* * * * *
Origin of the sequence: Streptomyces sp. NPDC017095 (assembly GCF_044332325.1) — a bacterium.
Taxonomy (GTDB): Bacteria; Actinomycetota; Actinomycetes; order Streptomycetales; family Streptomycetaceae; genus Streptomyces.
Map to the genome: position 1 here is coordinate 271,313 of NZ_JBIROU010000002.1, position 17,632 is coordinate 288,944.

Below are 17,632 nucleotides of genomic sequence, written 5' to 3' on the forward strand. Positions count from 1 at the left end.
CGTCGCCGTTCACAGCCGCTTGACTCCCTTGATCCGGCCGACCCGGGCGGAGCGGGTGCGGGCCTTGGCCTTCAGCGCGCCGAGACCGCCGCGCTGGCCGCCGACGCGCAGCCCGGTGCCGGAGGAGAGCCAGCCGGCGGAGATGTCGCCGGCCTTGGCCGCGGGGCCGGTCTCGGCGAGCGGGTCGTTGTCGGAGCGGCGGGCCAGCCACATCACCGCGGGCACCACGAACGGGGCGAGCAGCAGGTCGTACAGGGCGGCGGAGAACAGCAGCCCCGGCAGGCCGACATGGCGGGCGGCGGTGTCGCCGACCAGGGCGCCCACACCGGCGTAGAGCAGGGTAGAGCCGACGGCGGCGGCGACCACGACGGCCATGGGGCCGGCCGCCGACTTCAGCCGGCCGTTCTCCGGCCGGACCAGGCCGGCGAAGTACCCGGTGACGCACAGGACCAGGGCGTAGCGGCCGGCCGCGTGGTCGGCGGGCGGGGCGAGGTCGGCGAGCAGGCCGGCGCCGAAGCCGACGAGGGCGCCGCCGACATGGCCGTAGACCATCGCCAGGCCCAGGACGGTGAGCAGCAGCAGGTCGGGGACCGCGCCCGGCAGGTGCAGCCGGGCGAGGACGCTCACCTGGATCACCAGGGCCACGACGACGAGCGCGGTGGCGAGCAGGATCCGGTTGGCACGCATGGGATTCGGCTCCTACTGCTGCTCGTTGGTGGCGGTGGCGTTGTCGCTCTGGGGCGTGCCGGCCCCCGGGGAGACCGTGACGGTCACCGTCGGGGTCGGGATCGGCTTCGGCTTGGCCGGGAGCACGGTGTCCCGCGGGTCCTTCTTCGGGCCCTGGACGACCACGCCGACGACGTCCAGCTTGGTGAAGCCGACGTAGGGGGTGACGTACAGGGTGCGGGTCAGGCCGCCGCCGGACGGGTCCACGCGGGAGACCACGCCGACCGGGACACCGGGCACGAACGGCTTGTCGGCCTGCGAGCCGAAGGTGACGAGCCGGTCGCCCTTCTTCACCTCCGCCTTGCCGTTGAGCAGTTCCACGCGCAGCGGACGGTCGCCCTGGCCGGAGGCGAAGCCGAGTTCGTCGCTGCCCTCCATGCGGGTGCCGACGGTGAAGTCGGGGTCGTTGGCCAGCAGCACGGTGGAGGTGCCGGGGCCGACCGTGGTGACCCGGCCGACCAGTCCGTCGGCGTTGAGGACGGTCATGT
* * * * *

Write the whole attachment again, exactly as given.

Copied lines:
Origin of the sequence: Streptomyces sp. NPDC017095 (assembly GCF_044332325.1) — a bacterium.
Taxonomy (GTDB): Bacteria; Actinomycetota; Actinomycetes; order Streptomycetales; family Streptomycetaceae; genus Streptomyces.
Map to the genome: position 1 here is coordinate 271,313 of NZ_JBIROU010000002.1, position 17,632 is coordinate 288,944.

Below are 17,632 nucleotides of genomic sequence, written 5' to 3' on the forward strand. Positions count from 1 at the left end.
CGTCGCCGTTCACAGCCGCTTGACTCCCTTGATCCGGCCGACCCGGGCGGAGCGGGTGCGGGCCTTGGCCTTCAGCGCGCCGAGACCGCCGCGCTGGCCGCCGACGCGCAGCCCGGTGCCGGAGGAGAGCCAGCCGGCGGAGATGTCGCCGGCCTTGGCCGCGGGGCCGGTCTCGGCGAGCGGGTCGTTGTCGGAGCGGCGGGCCAGCCACATCACCGCGGGCACCACGAACGGGGCGAGCAGCAGGTCGTACAGGGCGGCGGAGAACAGCAGCCCCGGCAGGCCGACATGGCGGGCGGCGGTGTCGCCGACCAGGGCGCCCACACCGGCGTAGAGCAGGGTAGAGCCGACGGCGGCGGCGACCACGACGGCCATGGGGCCGGCCGCCGACTTCAGCCGGCCGTTCTCCGGCCGGACCAGGCCGGCGAAGTACCCGGTGACGCACAGGACCAGGGCGTAGCGGCCGGCCGCGTGGTCGGCGGGCGGGGCGAGGTCGGCGAGCAGGCCGGCGCCGAAGCCGACGAGGGCGCCGCCGACATGGCCGTAGACCATCGCCAGGCCCAGGACGGTGAGCAGCAGCAGGTCGGGGACCGCGCCCGGCAGGTGCAGCCGGGCGAGGACGCTCACCTGGATCACCAGGGCCACGACGACGAGCGCGGTGGCGAGCAGGATCCGGTTGGCACGCATGGGATTCGGCTCCTACTGCTGCTCGTTGGTGGCGGTGGCGTTGTCGCTCTGGGGCGTGCCGGCCCCCGGGGAGACCGTGACGGTCACCGTCGGGGTCGGGATCGGCTTCGGCTTGGCCGGGAGCACGGTGTCCCGCGGGTCCTTCTTCGGGCCCTGGACGACCACGCCGACGACGTCCAGCTTGGTGAAGCCGACGTAGGGGGTGACGTACAGGGTGCGGGTCAGGCCGCCGCCGGACGGGTCCACGCGGGAGACCACGCCGACCGGGACACCGGGCACGAACGGCTTGTCGGCCTGCGAGCCGAAGGTGACGAGCCGGTCGCCCTTCTTCACCTCCGCCTTGCCGTTGAGCAGTTCCACGCGCAGCGGACGGTCGCCCTGGCCGGAGGCGAAGCCGAGTTCGTCGCTGCCCTCCATGCGGGTGCCGACGGTGAAGTCGGGGTCGTTGGCCAGCAGCACGGTGGAGGTGCCGGGGCCGACCGTGGTGACCCGGCCGACCAGTCCGTCGGCGTTGAGGACGGTCATGT